A judge has overturned a ruling that would have forced a bisexual man in Spain to pay his ex-wife for emotional damages – even though they divorced over a decade ago.
Javier Vilalta’s former spouse sued after she found out he had sex with a man before they were married. She accused him of “hiding his homosexuality” and won a monetary judgment for €10,000 for each year they were married.
The ex-wife also wanted the marriage annulled, saying he used her “as a social refuge” despite his protestations to the court that “I wasn’t gay at that time. I had had a brief homosexual experience.”
“Even if we admit that Javier was in a relationship with a man in the past, in any case, there is no reason why a bisexual person cannot have a happy marriage,” his attorney told the court.
The judge sided with the ex-wife, saying she wouldn’t have married Vilalta if his “true sexuality” was known to her. The judge refused to acknowledge that Vilalta identifies as bisexual and that homosexuality and heterosexuality aren’t the only options.
“The trial has been shameful and the sentence a slap in the face,” Vilalta said after the original ruling was announced. He promptly appealed to a higher court.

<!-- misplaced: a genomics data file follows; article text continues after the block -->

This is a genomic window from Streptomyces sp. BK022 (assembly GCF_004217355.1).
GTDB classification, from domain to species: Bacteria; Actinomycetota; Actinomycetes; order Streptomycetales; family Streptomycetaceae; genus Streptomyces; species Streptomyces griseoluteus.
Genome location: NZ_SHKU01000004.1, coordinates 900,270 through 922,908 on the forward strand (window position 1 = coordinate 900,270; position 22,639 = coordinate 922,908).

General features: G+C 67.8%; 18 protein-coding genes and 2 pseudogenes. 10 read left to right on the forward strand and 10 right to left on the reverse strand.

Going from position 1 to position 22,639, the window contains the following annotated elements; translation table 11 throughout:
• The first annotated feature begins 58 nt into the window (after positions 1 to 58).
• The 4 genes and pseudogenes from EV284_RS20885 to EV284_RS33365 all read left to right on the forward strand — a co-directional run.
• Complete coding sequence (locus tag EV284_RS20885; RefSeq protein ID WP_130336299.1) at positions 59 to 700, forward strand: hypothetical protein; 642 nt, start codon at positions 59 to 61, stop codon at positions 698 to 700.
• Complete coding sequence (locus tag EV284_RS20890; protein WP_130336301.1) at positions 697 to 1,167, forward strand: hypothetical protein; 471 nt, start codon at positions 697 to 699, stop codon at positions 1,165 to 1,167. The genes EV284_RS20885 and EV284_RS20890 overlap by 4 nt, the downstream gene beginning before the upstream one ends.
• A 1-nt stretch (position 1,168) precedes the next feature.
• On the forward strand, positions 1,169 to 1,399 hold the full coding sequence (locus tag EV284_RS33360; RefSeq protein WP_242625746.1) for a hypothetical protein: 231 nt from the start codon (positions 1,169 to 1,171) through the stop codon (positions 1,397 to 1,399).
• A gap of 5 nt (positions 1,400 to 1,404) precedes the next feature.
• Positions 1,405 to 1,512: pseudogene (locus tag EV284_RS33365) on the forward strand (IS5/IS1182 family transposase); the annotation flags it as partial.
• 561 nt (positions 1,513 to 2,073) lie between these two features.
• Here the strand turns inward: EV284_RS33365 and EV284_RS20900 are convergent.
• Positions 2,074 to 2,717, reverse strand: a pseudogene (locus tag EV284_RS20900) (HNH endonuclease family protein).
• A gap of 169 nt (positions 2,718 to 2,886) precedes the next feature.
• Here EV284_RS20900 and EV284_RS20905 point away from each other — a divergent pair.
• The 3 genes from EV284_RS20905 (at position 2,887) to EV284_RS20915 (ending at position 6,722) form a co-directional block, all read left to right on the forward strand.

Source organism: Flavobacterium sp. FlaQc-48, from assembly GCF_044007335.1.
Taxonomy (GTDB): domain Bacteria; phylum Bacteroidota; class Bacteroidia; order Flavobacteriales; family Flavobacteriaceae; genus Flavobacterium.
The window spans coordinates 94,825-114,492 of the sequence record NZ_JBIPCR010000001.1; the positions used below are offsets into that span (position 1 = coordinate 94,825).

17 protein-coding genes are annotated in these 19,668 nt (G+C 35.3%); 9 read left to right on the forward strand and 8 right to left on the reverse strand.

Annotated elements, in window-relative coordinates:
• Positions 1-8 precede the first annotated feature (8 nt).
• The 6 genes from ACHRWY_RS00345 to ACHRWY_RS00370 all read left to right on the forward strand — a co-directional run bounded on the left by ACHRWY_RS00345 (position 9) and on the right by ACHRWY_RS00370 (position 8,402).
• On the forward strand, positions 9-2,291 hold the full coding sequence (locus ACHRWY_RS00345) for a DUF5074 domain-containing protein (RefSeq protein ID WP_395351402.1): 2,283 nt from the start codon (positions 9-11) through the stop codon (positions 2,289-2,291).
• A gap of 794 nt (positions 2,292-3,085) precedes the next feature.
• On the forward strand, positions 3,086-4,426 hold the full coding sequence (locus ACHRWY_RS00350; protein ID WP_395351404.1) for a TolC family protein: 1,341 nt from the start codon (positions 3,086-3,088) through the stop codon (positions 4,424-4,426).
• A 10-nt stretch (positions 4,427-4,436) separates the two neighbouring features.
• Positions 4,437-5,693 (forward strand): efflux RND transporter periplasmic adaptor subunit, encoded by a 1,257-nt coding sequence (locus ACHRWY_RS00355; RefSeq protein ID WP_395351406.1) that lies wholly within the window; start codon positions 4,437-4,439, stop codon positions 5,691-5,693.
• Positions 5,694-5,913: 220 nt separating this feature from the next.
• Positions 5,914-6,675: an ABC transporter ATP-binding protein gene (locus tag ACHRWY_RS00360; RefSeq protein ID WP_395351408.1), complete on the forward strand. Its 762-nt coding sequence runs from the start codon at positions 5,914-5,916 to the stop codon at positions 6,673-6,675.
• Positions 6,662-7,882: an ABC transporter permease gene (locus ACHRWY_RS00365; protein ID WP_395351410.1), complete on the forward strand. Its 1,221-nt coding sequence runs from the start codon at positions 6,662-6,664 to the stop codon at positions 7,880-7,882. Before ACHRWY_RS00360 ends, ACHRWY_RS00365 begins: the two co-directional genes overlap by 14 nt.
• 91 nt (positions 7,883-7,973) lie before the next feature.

The court decided that the original judge was out of line, particularly by forcing Vilalta to testify about his sexuality. The court ruled that the judge’s decision was discriminatory and an invasion of Vilalta’s privacy.
“I feel peace, justice and happiness,” Vilalta said after the high court ruling was announced.
“The lawsuit is the first message I received from her after years of friendship,” Vilalta, a human rights lawyer, said. “I’ve spent a few months adjusting to the situation. It has been difficult for me to assimilate it, but given my career as an activist, I have decided that it must serve to highlight a serious problem.
“Exposing this process and my public judgment should serve to spur a critical look by the public at large. What are the rights to intimacy, privacy or equality laws for? It is something that political representatives must consider, that they must receive the message, assume that this continues to happen and that it is in their hands to proceed so that no one is forced to face a lawsuit for their sexuality,” he added.